The most common comparison for how the cannabis industry could emerge going forward is to look back 90 years to the end of prohibition and the subsequent growth of beer, wine and spirit brands.
But a better road map for cannabis brand growth might be found in the high-end coffee category.
Once consumers decided that, yes, they were willing to invest to learn all they can about all things coffee and pay a premium to get exactly the experience they want, both retailer and CPG coffee brands were able to rush in to engage that increasingly discerning audience.
Just as high-end coffee consumers are motivated by brand characteristics such as heritage, product origins, ethical sourcing and roasts, so too are emerging cannabis personas.
A similar path is likely in store for cannabis, and key to that will be finding new ways to educate consumers not just on specific strains and delivery methods such as vapes and edibles but also on origin stories, strains, sustainable/organic production methods and other brand attributes.
Cannabis marketers are starting to leverage traditional tactics such as line extensions, celebrity spokespeople, sponsorships and partnerships with established brands from other lifestyle and CPG categories – including Constellation Brands, Diageo and Mondelez, to name a few – to build a robust narrative behind their products.
Cannabis brands are currently in the eye of the storm – an industry that is going from being prohibited to being highly regulated and from being stigmatized to becoming a source of wellness, health and relaxation.
For cannabis brands that aren’t waiting for the floodgates to open to start building their marketing strategy, the present is all about getting a solid grasp on whom they should be going after.
Opt-in programs that entice consumer sign-ups by offering value-adds such as educational and entertainment content and promotions can generate that solid first-party foundation of declarative and transactional data tied to actual people.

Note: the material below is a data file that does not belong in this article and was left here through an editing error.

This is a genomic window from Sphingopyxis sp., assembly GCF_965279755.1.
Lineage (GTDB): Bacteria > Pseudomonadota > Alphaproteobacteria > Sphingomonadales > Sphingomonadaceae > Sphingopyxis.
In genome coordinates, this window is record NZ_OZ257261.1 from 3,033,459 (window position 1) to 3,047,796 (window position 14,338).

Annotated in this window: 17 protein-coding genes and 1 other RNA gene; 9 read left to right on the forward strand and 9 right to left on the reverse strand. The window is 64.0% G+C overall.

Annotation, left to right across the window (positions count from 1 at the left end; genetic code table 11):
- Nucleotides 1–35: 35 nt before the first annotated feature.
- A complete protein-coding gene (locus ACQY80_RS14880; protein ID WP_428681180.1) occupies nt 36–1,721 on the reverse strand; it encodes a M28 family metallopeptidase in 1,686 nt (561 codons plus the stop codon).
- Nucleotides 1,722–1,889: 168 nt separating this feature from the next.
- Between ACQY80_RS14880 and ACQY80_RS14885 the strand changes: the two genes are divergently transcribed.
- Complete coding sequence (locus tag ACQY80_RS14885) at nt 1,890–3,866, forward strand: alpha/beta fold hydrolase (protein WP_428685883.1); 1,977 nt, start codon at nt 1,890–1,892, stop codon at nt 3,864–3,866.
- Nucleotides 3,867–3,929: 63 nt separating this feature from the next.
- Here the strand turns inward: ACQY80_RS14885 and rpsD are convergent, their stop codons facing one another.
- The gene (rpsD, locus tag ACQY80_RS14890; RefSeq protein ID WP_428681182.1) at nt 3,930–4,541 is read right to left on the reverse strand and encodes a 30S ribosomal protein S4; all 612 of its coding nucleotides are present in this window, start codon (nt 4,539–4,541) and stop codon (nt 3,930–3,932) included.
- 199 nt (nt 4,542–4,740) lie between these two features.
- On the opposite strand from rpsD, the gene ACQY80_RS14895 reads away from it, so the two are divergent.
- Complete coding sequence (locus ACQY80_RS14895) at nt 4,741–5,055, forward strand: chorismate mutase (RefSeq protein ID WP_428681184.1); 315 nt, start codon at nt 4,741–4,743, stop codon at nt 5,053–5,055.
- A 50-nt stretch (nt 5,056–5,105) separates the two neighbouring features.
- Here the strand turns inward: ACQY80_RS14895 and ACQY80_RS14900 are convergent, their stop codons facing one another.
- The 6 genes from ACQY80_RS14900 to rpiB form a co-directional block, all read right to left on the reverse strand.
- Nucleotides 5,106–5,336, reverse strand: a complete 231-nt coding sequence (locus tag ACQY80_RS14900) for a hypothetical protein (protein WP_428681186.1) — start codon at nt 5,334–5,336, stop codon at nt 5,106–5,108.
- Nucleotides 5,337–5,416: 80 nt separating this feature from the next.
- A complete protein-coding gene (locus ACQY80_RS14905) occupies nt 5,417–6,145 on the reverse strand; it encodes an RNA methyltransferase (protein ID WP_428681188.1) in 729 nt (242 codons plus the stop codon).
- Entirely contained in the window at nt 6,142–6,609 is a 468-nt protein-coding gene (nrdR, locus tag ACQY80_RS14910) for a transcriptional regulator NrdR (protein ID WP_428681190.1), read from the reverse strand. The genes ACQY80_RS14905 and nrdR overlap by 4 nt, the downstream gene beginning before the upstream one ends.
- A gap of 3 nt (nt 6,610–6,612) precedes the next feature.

They also give marketers the actionable intelligence they need as the cannabis industry goes mainstream in the coming years.
Cannabis will continue to be a very high-margin product for the foreseeable future, putting a premium on brands to find and nurture as many long-term loyal customers as possible.
But that doesn’t mean cannabis advertisers should be spending wildly now and painting with a broad brush in an attempt to buy awareness and market share.
The bottom line – when it comes to marketing cannabis – is flexibility in strategy and staying in step with the rapidly evolving consumer.
Smart cannabis marketing will feature plenty of trial and results-driven testing to determine exactly how their audience wants to engage brands and then leveraging those insights to effectively differentiate themselves from their many competitors.
The good news is that – regardless of where they are in the journey – consumers are ripe for engagement from cannabis brands.
All that is needed now is for marketers to pin down high-opportunity audiences using data that goes beyond demographics and includes narrowed-down interests, preferences, consumption habits and more.
Sandra Abi-Rashed can be reached at firstname.lastname@example.org.
The previous installment of this series is available here.